Today’s guest is Chad Owens who has a very honest take on being a…gulp.
For me the most surprising thing about publishing a book has been the large amount of positive responses I’ve received. When I wrote Don’t Call Me Missionary I didn’t expect anyone would read it. I thought if anyone did ever read it, they would dislike it. So when I started getting emails and comments about how much people enjoyed the book instead of angry emails, I was very surprised.
You might wonder why I would write something that I thought people would dislike. You have to understand that I never really wanted to become a missionary. When you prepare to become one, there can be a lot of training involved. I was never the type who liked school. In high school I did as little reading as I could to still get decent grades. In college I had to do so much reading, I never read for fun. To me, books were work and I hadn’t developed an interest in recreational reading until I moved to the land of no streaming internet, no television, and precious few movies. (Things have changed now of course).
Because I didn’t like all this training and reading to become a missionary, I became very selective about what material I would engage with on the topic of moving overseas. So when I finally moved overseas I started realizing that the experiential things I was learning, had not been mentioned before in any of my training. I wondered if this was all part of it? Had I been tricked? Were these things some sort of odd initiation ritual? Or were there simply some things you just aren’t supposed to say out loud?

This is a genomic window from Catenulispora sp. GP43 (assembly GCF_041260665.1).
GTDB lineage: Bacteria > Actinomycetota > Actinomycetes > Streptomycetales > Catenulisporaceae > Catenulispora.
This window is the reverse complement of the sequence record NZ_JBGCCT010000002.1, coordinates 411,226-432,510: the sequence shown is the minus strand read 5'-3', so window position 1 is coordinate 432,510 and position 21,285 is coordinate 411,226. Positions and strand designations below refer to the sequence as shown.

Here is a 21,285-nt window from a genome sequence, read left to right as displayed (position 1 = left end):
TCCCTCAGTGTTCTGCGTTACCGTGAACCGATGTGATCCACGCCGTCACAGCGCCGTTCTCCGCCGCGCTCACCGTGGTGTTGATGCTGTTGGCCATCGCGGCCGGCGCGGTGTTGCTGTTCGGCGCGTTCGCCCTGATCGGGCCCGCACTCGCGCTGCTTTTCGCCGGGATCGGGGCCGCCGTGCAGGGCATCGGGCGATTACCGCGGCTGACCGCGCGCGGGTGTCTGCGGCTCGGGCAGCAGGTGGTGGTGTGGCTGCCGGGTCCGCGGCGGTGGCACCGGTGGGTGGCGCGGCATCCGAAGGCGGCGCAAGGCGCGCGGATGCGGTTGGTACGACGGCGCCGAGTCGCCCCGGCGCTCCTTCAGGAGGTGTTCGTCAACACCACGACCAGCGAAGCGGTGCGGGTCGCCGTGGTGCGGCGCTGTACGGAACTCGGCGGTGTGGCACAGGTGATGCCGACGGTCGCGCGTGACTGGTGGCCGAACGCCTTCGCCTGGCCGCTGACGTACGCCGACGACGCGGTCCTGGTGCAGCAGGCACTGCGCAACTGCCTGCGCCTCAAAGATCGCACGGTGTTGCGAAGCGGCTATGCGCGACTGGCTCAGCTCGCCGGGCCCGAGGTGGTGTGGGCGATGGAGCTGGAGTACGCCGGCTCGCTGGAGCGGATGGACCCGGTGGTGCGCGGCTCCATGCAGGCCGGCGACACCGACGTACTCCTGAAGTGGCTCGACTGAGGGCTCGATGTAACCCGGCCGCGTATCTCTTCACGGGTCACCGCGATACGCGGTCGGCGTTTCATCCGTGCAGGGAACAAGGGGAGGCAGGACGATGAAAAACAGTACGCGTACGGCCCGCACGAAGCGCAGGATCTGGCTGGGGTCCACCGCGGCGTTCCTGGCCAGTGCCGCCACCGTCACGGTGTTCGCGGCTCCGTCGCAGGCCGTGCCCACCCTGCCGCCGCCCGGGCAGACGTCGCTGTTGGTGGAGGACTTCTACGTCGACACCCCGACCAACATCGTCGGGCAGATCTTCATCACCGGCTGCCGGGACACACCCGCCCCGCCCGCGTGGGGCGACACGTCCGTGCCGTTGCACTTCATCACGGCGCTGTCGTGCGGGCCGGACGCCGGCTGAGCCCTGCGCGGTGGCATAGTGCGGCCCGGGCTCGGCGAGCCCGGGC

My book says those things out loud. Which is why I suspected people would not like it, especially missionaries. I mean no offense to the wonderful men and women working in missions work today, but I never wrote the book for you. Several of you already know what it’s like to risk your life to use the toilet, or to pick bugs out of your rice. I wrote this for the people like me, who hate reading, hate training, and even when they are forced to train, don’t believe nor like what they’re told anyway, because they suspect the real story is being hidden.
My audience is someone who wants to know the reality of missions work, without the work of having to go overseas to find it out. I sort of expected that attitude to offend people. But to my surprise, people have actually enjoyed the book. Before publishing I had to ask myself, “Is this really something you want to release into the world, Chad?” After praying over it, I came to the conclusion that it was. I have been very happy to discover the lives it has already touched. The testimonials that have been shared with me have been wonderful. This book seems to be striking a chord with a much larger audience than I ever anticipated.
I have been sincerely delighted and surprised at the positive comments people have shared with me, and I hope that many others can find it a useful addition to their book list.
I’d like to thank Bev for giving me a chance to share some of my thoughts on the process and for hosting me on her blog!
You’re welcome, Chad. I haven’t read the book yet, but it’s def on my TBR now! Let me know what you think, readers!